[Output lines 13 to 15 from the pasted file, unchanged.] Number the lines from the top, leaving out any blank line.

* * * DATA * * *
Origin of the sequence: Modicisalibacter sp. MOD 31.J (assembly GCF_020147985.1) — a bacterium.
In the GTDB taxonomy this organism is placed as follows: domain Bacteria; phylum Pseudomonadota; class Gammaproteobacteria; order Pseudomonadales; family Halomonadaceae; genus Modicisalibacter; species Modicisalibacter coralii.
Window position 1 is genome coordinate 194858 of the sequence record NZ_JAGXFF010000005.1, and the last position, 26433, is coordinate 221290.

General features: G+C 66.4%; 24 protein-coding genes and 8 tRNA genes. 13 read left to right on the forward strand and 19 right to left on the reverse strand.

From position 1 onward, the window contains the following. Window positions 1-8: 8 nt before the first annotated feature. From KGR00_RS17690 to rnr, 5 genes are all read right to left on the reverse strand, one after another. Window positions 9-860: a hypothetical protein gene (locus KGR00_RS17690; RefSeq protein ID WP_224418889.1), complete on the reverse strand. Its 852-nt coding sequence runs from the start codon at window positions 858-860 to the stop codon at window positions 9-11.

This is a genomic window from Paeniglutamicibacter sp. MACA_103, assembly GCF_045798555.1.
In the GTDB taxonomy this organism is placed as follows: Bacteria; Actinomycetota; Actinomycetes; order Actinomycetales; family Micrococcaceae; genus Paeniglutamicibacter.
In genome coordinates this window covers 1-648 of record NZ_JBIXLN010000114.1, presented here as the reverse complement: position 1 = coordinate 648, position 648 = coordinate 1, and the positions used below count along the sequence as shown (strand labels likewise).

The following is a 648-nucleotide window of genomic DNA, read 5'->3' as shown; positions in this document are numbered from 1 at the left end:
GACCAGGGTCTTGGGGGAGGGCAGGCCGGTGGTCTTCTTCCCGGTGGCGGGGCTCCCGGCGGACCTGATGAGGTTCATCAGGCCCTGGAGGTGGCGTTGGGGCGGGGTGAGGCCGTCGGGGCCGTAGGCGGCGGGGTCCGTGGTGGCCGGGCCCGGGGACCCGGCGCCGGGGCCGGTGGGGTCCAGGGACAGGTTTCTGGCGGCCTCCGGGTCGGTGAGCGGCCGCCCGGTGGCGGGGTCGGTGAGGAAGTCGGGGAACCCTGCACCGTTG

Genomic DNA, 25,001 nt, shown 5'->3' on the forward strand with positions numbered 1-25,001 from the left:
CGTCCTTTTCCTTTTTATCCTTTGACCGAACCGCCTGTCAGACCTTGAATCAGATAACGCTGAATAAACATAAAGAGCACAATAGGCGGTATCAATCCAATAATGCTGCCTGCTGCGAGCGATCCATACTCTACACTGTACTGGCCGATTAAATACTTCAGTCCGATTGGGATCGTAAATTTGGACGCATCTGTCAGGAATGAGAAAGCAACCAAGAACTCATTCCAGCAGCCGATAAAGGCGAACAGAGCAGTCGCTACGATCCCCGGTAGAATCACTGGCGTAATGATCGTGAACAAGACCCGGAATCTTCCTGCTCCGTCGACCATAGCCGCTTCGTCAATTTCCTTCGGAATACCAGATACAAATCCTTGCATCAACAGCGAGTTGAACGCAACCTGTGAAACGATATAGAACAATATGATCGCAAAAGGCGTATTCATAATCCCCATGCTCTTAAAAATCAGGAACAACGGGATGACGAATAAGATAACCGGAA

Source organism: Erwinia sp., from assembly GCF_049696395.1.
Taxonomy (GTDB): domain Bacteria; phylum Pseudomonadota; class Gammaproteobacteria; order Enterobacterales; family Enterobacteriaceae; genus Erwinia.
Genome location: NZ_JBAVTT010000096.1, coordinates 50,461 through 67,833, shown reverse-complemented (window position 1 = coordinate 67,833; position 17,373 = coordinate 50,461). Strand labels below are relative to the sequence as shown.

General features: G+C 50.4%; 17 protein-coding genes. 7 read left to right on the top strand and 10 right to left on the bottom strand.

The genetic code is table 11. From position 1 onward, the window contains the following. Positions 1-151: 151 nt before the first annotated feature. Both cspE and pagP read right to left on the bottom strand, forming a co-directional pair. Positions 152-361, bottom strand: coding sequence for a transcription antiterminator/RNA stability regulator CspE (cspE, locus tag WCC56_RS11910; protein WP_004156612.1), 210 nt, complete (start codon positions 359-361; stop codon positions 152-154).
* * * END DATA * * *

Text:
Source organism: Erwinia sp., from assembly GCF_049696395.1.
Taxonomy (GTDB): domain Bacteria; phylum Pseudomonadota; class Gammaproteobacteria; order Enterobacterales; family Enterobacteriaceae; genus Erwinia.
Genome location: NZ_JBAVTT010000096.1, coordinates 50,461 through 67,833, shown reverse-complemented (window position 1 = coordinate 67,833; position 17,373 = coordinate 50,461). Strand labels below are relative to the sequence as shown.